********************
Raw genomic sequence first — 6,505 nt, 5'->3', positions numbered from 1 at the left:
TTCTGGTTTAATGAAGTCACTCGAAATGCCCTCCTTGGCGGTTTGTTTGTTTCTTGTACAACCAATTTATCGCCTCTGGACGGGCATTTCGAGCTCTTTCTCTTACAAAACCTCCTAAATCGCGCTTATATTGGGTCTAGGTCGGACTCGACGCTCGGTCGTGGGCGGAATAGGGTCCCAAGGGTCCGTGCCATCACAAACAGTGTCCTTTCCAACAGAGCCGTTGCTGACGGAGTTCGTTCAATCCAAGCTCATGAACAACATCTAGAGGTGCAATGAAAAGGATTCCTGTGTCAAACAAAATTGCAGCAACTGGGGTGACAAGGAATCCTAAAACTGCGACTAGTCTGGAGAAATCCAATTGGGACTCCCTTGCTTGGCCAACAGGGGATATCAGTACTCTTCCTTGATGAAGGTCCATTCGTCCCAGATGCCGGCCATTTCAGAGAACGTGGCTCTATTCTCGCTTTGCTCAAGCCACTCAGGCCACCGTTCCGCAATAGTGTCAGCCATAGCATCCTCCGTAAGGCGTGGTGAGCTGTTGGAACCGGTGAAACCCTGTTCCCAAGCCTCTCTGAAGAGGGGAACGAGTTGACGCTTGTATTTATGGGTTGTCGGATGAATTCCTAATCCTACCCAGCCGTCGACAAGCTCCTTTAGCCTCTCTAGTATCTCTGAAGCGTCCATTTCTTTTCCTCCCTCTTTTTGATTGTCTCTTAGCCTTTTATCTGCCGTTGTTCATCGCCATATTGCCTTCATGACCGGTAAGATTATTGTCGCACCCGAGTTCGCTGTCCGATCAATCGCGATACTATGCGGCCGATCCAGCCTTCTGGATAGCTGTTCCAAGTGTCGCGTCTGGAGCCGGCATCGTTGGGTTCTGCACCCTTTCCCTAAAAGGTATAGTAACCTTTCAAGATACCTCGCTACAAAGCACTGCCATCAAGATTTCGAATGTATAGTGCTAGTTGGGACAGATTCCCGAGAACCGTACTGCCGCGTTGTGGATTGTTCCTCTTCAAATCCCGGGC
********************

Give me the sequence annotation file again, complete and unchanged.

Raw genomic sequence first — 6,505 nt, 5'->3', positions numbered from 1 at the left:
TTCTGGTTTAATGAAGTCACTCGAAATGCCCTCCTTGGCGGTTTGTTTGTTTCTTGTACAACCAATTTATCGCCTCTGGACGGGCATTTCGAGCTCTTTCTCTTACAAAACCTCCTAAATCGCGCTTATATTGGGTCTAGGTCGGACTCGACGCTCGGTCGTGGGCGGAATAGGGTCCCAAGGGTCCGTGCCATCACAAACAGTGTCCTTTCCAACAGAGCCGTTGCTGACGGAGTTCGTTCAATCCAAGCTCATGAACAACATCTAGAGGTGCAATGAAAAGGATTCCTGTGTCAAACAAAATTGCAGCAACTGGGGTGACAAGGAATCCTAAAACTGCGACTAGTCTGGAGAAATCCAATTGGGACTCCCTTGCTTGGCCAACAGGGGATATCAGTACTCTTCCTTGATGAAGGTCCATTCGTCCCAGATGCCGGCCATTTCAGAGAACGTGGCTCTATTCTCGCTTTGCTCAAGCCACTCAGGCCACCGTTCCGCAATAGTGTCAGCCATAGCATCCTCCGTAAGGCGTGGTGAGCTGTTGGAACCGGTGAAACCCTGTTCCCAAGCCTCTCTGAAGAGGGGAACGAGTTGACGCTTGTATTTATGGGTTGTCGGATGAATTCCTAATCCTACCCAGCCGTCGACAAGCTCCTTTAGCCTCTCTAGTATCTCTGAAGCGTCCATTTCTTTTCCTCCCTCTTTTTGATTGTCTCTTAGCCTTTTATCTGCCGTTGTTCATCGCCATATTGCCTTCATGACCGGTAAGATTATTGTCGCACCCGAGTTCGCTGTCCGATCAATCGCGATACTATGCGGCCGATCCAGCCTTCTGGATAGCTGTTCCAAGTGTCGCGTCTGGAGCCGGCATCGTTGGGTTCTGCACCCTTTCCCTAAAAGGTATAGTAACCTTTCAAGATACCTCGCTACAAAGCACTGCCATCAAGATTTCGAATGTATAGTGCTAGTTGGGACAGATTCCCGAGAACCGTACTGCCGCGTTGTGGATTGTTCCTCTTCAAATCCCGGGC